Being a Perspectives editor was great in a lot of ways, for sure. I loved being able to lead the discussions that I took such joy in taking part in as a reporter. I loved enabling others to speak out on their opinions. But, there were aspects of the job I didn’t quite love too.

See, I came on staff to write, but I quickly found out that being an editor meant not a lot of writing. More often it meant making graphics and designs, and for a while I felt like I’d made a mistake.

But then, partly spurred on by necessity (deadlines continued to loom no matter how confident I felt about them) I started to get used to the graphics and design aspect of my job. Towards the end I even started to enjoy it. (I’m not much of an artist, but tracing things in Adobe Illustrator is actually really calming).

And that’s really, in a nutshell, what Hilite was for me. Something unexpected, different than what I thought it was going to be. It always challenged me to try new things, and think of myself in ways I never could before. When I joined staff, I was intent on writing and only writing, staying quietly behind the lines and doing work every so often. When I left staff, I was an editor, mainly responsible for design, doing constant work every month.

Even more importantly, Hilite opened my eyes to the idea of journalism. I always sort of knew I wanted to write someday, and had considered journalism, but the idea had never been solid and real until I spent time on staff. It’s the reason I’m going to study journalism at IU next year. It opened the door for me to be an Ernie Pyle scholar… and sure, it was stressful and frustrating a lot of times. But I’m so thankful for it.

I’m going to miss it.

April Poetry

Somewhat on a whim, encouraged by a Twitter post I saw on April 1st, I took part in a personal challenge to write one poem per day during April. I found it to be a really great experience. A lot of the time, it was therapeutic to sit down and write about whatever was on my mind for that day. Still, I went back and forth throughout the month over whether or not I actually wanted to post them here.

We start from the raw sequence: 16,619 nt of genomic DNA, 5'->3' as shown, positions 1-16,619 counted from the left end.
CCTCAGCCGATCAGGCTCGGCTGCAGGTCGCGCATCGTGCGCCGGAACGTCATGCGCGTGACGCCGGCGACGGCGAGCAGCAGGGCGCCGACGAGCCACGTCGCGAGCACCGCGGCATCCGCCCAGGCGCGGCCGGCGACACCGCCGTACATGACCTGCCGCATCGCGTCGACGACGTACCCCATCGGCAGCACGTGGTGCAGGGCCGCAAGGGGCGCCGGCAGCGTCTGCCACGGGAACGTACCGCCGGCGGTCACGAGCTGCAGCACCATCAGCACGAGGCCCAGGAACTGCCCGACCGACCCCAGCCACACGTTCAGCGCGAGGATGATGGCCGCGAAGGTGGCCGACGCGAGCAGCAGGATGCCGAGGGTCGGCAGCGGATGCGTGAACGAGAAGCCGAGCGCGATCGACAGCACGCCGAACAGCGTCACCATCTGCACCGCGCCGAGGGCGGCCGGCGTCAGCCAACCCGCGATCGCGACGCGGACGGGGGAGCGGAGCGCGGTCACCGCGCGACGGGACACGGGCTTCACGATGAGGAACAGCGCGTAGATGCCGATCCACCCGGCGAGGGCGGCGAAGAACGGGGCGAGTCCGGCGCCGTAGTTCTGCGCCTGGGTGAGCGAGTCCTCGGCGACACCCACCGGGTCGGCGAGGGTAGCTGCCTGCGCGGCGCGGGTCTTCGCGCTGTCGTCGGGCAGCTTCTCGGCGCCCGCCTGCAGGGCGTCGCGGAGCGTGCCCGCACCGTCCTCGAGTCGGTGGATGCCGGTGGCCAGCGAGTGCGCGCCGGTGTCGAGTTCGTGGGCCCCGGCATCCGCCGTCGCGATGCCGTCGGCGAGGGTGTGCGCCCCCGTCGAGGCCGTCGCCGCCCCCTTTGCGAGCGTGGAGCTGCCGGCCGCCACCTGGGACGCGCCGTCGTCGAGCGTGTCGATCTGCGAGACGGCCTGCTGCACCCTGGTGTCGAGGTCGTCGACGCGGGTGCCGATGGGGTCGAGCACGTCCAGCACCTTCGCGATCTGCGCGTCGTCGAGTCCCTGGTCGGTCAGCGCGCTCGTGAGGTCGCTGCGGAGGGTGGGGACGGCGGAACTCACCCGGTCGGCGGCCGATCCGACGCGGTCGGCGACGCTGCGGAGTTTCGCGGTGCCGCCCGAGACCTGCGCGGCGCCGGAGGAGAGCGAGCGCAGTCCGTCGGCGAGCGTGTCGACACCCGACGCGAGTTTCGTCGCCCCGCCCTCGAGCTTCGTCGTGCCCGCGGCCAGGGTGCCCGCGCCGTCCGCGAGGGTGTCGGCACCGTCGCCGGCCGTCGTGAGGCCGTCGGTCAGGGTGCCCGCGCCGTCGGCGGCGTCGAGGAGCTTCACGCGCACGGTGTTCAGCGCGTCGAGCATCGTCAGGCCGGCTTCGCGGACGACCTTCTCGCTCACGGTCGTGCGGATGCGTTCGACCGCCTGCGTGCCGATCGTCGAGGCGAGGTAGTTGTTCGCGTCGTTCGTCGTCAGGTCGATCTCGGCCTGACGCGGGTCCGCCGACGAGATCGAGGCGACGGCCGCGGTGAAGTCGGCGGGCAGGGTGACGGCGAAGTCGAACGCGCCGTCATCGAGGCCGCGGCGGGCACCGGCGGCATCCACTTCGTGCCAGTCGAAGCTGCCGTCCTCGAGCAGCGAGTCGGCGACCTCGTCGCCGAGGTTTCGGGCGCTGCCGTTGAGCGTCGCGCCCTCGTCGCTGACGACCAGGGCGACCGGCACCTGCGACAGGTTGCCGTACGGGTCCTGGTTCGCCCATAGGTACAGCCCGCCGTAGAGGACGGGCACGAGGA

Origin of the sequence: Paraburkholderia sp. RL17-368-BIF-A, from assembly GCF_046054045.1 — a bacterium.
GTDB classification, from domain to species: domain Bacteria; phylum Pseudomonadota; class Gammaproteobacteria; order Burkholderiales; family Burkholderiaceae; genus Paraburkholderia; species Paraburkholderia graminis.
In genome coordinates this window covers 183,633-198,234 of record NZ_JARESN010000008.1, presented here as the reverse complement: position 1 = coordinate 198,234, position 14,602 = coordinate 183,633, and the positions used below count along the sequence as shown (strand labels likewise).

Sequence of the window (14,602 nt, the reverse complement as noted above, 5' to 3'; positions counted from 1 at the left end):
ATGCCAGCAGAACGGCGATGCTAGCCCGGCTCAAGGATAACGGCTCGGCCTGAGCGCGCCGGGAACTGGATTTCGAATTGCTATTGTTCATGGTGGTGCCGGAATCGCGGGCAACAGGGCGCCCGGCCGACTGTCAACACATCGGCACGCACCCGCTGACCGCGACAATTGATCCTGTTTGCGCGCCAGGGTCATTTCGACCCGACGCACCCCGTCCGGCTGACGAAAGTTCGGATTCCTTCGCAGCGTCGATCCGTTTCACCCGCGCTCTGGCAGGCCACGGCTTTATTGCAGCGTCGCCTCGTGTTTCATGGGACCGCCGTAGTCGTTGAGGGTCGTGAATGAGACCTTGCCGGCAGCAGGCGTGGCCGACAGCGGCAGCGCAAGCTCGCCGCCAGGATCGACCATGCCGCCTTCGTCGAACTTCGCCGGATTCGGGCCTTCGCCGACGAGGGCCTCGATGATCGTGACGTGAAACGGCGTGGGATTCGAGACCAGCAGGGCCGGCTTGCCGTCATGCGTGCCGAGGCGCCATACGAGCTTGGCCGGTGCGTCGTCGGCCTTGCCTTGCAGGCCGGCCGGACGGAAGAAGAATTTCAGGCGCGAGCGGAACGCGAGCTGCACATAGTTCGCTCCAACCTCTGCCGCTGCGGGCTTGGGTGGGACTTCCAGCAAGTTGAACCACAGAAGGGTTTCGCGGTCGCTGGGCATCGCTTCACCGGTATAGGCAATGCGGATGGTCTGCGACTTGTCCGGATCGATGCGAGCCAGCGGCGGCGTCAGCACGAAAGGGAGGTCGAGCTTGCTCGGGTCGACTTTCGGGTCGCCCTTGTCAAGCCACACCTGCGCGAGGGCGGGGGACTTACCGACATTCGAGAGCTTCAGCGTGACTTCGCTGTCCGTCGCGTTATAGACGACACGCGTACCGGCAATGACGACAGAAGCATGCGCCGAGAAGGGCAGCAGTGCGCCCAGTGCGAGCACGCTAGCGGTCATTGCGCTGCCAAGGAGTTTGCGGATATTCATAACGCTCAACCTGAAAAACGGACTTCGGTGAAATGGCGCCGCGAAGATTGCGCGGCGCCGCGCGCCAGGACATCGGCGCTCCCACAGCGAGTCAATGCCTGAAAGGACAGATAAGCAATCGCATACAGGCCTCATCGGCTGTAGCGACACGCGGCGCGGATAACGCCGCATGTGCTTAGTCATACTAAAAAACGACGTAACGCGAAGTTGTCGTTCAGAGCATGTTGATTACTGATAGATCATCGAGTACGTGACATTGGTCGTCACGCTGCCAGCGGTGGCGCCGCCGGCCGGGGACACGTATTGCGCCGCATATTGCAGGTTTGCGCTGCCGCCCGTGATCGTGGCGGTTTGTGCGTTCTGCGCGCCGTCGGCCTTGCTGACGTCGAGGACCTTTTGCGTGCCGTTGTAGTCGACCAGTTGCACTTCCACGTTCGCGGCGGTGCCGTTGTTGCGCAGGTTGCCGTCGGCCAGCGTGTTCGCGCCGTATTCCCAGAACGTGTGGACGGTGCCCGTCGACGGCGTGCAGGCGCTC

My poetry has always felt like a personal thing, not something I really want to share everywhere and with everyone. The reasons for that stem mainly from the fact that a lot of my poems are directly taken from real life. Therefore, there are real people and real situations in these poems. It always makes me nervous to write publicly about these topics because, well, it toes a bit of a moral line for me. But a couple of factors convinced me to go ahead with it anyway, and they are:

  1. Not all of these poems are sensitive in this way, in fact, most of them aren’t.
  2. They don’t name any names nor use any real identifiable specifics.
  3. None of them are about bad or dangerous situations. Just little things, little conversations (And most of them are positive.)
  4. I’m really proud of most of these poems.
  5. The timing worked out perfectly for the last day of April being a Sunday, and how can I ignore that little twist of fate?
  6. It’s been kind of a crazy two weeks and I couldn’t just pass up this practically pre-made post idea.
  7. This whole year has been a year of me testing my boundaries, so why not, really?

With that all being said, I hope you enjoy my collection of poems. They range in quality, and some are kinda… out there, I guess?

(And for a last note, if you like to hear me talk about poetry, you can check out my last post on the subject)

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Let Them Have Rainbows

I recently stumbled upon a YouTube series that, I’m gonna be honest, kind of made me upset. I’m not gonna name any names or talk about any specifics because I don’t really want this to sound like I want people to go and send this guy hate, but I’m sure you could probably find him just based on what I talk about here. Just don’t be dumb, I guess is all I’m saying.

But anyway, the series involves this guy browsing Deviantart and “critiquing” the fanart and Original Character (OC) art he finds there. He presents it as a service, a “what not to do” of sorts for creating art and OCs.

The points he makes are legitimate, I guess, but the biggest problem I have with it is it all seems way too obvious. It seems like he picks the art that is absolutely bottom-of-the-barrel rainbow pastel Sonic OCs done by young people. The critique he gives is repetitive and completely useless and unhelpful for anyone old enough to be watching his channel. Plus, even if the person watching was young enough to not be able to guess the obvious flaws he finds, he offers no real alternatives or suggestions to improve.